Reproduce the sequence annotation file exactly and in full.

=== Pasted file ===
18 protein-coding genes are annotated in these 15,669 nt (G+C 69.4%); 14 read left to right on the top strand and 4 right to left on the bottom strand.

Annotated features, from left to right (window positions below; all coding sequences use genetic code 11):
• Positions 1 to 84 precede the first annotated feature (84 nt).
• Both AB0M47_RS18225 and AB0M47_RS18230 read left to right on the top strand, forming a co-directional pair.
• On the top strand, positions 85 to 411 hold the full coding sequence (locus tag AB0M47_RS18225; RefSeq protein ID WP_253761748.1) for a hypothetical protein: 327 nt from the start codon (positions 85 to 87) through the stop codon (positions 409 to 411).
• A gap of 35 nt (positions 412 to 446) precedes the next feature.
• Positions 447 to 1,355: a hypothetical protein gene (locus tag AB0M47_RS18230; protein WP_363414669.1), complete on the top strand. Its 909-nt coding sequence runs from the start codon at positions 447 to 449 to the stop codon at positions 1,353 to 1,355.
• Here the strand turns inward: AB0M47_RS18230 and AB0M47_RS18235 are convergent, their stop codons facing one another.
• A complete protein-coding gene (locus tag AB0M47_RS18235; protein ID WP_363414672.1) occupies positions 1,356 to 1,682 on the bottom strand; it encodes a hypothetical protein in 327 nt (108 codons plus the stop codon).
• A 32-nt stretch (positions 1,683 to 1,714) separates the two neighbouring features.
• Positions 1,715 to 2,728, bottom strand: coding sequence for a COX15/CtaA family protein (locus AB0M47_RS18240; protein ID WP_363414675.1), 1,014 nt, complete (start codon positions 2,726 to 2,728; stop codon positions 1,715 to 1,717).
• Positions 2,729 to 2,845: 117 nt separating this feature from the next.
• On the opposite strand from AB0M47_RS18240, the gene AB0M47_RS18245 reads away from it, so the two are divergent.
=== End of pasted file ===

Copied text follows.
18 protein-coding genes are annotated in these 15,669 nt (G+C 69.4%); 14 read left to right on the top strand and 4 right to left on the bottom strand.

Annotated features, from left to right (window positions below; all coding sequences use genetic code 11):
• Positions 1 to 84 precede the first annotated feature (84 nt).
• Both AB0M47_RS18225 and AB0M47_RS18230 read left to right on the top strand, forming a co-directional pair.
• On the top strand, positions 85 to 411 hold the full coding sequence (locus tag AB0M47_RS18225; RefSeq protein ID WP_253761748.1) for a hypothetical protein: 327 nt from the start codon (positions 85 to 87) through the stop codon (positions 409 to 411).
• A gap of 35 nt (positions 412 to 446) precedes the next feature.
• Positions 447 to 1,355: a hypothetical protein gene (locus tag AB0M47_RS18230; protein WP_363414669.1), complete on the top strand. Its 909-nt coding sequence runs from the start codon at positions 447 to 449 to the stop codon at positions 1,353 to 1,355.
• Here the strand turns inward: AB0M47_RS18230 and AB0M47_RS18235 are convergent, their stop codons facing one another.
• A complete protein-coding gene (locus tag AB0M47_RS18235; protein ID WP_363414672.1) occupies positions 1,356 to 1,682 on the bottom strand; it encodes a hypothetical protein in 327 nt (108 codons plus the stop codon).
• A 32-nt stretch (positions 1,683 to 1,714) separates the two neighbouring features.
• Positions 1,715 to 2,728, bottom strand: coding sequence for a COX15/CtaA family protein (locus AB0M47_RS18240; protein ID WP_363414675.1), 1,014 nt, complete (start codon positions 2,726 to 2,728; stop codon positions 1,715 to 1,717).
• Positions 2,729 to 2,845: 117 nt separating this feature from the next.
• On the opposite strand from AB0M47_RS18240, the gene AB0M47_RS18245 reads away from it, so the two are divergent.